Filing, Claim Response Fact-Finding, and Trial: The Three Stages of an Auto Injury Claim

One of the biggest decisions you will have to make following a car accident is how to protect your future. Will you accept the insurance company’s settlement and hope it is enough? Will you wipe out your savings and hope your recovery doesn’t last longer than you can afford? Or do you file a personal injury claim to cover your injury expenses?

Although many accident victims just want to put the entire incident behind them as quickly as possible, the best way to avoid hemorrhaging money down the road is to pursue an injury claim. However, in addition to being somewhat complicated, an injury claim can take some time to complete as it potentially consists of three main processing stages: filing, fact-finding and response, and trial.

Stage One: Filing

In order to pursue a claim, the first thing you must do is file the claim with the insurance company. Although this may seem straightforward, filing an auto accident injury claim involves several intricate steps, many of which can be confusing without the help of an experienced lawyer.

Stage Two: Fact-Finding and Response

Once your claim has been filed, you’ll enter into the second stage, where you’ll need to gather evidence and prepare for the insurance company’s response to your complaint.

The basic responses that you could receive include an admission of fault, a claim denial, a request for more information, or a notice that the defendant will pursue his own claim. An admission will signify that he has accepted your claim terms and will settle. A denial or request for more information signifies that you and your lawyer will need to prepare for a potential trial to prove liability and compensation need.

A notice of a secondary claim could signify one of three things, depending on the type of claim being pursued, but will most likely end in a trial:

  • Counterclaim. A counterclaim is when the defendant files a claim against you, often accusing you of another complaint related to the original claim. Essentially, the counterclaim is a lawsuit that the defendant is pursuing against you; in most cases, this is an accusation that you, rather than the defendant, is the party at fault in the car crash. In this situation, proof of liability will determine whose claim will be considered for settlement.
  • Cross-claim. A cross-claim is when the defendant identifies another party as a co-defendant in the claim. This happens often with lawsuits that include multiple defendants, such as multiple-vehicle accidents. One defendant can file a cross-claim against another, claiming the other party was more at fault for your personal injuries. The information you and your lawyer gather will come into play in order to determine the percentage of fault per defendant.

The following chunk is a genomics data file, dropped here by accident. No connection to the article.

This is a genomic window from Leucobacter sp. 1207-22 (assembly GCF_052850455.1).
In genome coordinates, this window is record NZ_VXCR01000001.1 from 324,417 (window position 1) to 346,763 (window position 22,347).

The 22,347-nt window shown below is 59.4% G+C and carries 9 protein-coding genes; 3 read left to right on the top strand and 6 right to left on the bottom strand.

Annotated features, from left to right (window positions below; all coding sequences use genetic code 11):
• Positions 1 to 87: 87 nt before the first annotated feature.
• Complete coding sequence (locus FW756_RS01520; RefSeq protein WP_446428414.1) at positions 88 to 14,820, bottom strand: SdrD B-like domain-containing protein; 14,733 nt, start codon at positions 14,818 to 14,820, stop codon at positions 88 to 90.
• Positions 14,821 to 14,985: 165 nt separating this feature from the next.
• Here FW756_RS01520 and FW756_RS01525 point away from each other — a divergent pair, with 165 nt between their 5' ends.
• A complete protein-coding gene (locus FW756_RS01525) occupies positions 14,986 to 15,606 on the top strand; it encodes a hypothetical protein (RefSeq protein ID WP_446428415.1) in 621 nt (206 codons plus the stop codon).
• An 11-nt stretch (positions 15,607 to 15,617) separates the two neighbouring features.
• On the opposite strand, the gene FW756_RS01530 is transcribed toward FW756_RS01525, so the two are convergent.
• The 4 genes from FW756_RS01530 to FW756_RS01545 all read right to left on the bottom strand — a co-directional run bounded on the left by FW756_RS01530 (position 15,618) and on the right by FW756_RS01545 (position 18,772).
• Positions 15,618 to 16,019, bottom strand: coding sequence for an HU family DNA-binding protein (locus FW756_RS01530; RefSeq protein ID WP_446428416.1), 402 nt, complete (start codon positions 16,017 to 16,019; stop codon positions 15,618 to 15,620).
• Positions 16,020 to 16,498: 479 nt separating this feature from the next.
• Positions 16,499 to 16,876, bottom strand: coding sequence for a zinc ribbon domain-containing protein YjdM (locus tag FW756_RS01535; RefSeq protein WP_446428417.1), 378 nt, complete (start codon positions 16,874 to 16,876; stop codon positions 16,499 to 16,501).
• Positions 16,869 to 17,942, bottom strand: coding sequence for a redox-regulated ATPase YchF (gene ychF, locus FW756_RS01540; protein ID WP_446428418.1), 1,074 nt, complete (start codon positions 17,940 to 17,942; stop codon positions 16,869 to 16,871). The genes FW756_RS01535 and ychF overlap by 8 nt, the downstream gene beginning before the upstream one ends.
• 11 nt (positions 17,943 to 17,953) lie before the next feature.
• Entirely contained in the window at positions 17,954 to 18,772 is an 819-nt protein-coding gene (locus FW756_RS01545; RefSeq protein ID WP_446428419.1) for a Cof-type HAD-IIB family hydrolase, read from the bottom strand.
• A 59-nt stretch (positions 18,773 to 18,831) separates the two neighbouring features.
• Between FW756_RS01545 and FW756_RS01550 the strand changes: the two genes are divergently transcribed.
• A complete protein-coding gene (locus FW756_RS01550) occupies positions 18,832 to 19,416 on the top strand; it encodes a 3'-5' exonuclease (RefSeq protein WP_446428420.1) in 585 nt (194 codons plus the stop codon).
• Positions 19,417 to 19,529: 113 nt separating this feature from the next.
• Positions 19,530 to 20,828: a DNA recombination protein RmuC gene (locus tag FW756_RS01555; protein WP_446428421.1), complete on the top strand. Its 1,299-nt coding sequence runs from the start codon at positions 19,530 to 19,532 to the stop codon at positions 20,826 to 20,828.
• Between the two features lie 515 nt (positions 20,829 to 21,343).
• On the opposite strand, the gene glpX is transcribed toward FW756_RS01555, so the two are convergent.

• Third-party claim. A third-party claim is when a defendant brings another party into the lawsuit that was not part of the original complaint, and claims this new party is responsible for all or part of your personal injury claim. The original defendant is now called a third-party plaintiff and all current parties are served the third-party complaint. Again, the determination of fault will decide whether you need to continue to pursue the original claim or file a new claim against the cross-claimed defendant.

Stage Three: Trial

Once you have filed your claim and received your response, if you haven’t agreed to a settlement with the defendant(s), you’ll enter the third stage—the trial stage. If your claim gets to trial, this can be the most important part of your claim.

There are six main parts to the trial stage:

  1. Jury selection. The judge and both parties’ attorneys question a pool of potential jurors and accept or dismiss them until the required number remains.
  2. Opening statements. The attorneys for each party present their side of the case to the jury. Normally, the plaintiff’s attorney gives his account of the accident and the facts, and then the defense’s attorney is given the chance to present his interpretation of the accident and facts.
  3. Witness testimony and cross-examination. Witnesses, possibly including the plaintiff and defendants, are called to the stand to submit to questioning from both sides’ attorneys. Physical evidence may also be introduced at this time.
  4. Closing arguments. The attorneys of both parties give their closing statements which summarize their arguments.
  5. Jury instruction. The judge gives the jury a set of legal standards for them to apply to the case. At this time, the case is now in the hands of the jury.
  6. Jury deliberation and verdict. The jurors are removed from the courtroom to review and discuss the details of the case and evidence that was presented. Once they have reached a consensus to have a majority vote of guilty or innocent, they present the verdict to the judge. This verdict includes the final decision of whom the jury finds to be at fault, as well as terms for the settlement.

As you can see, filing an injury claim can be confusing if you don’t have the guidance and experience of a good attorney. Allow us to help direct you through these stages in order to get you the financial assistance your injury debt demands. Remember, you don’t have to settle for less than you need. Contact us today to make sure you’re not taken advantage of during your hour of need.

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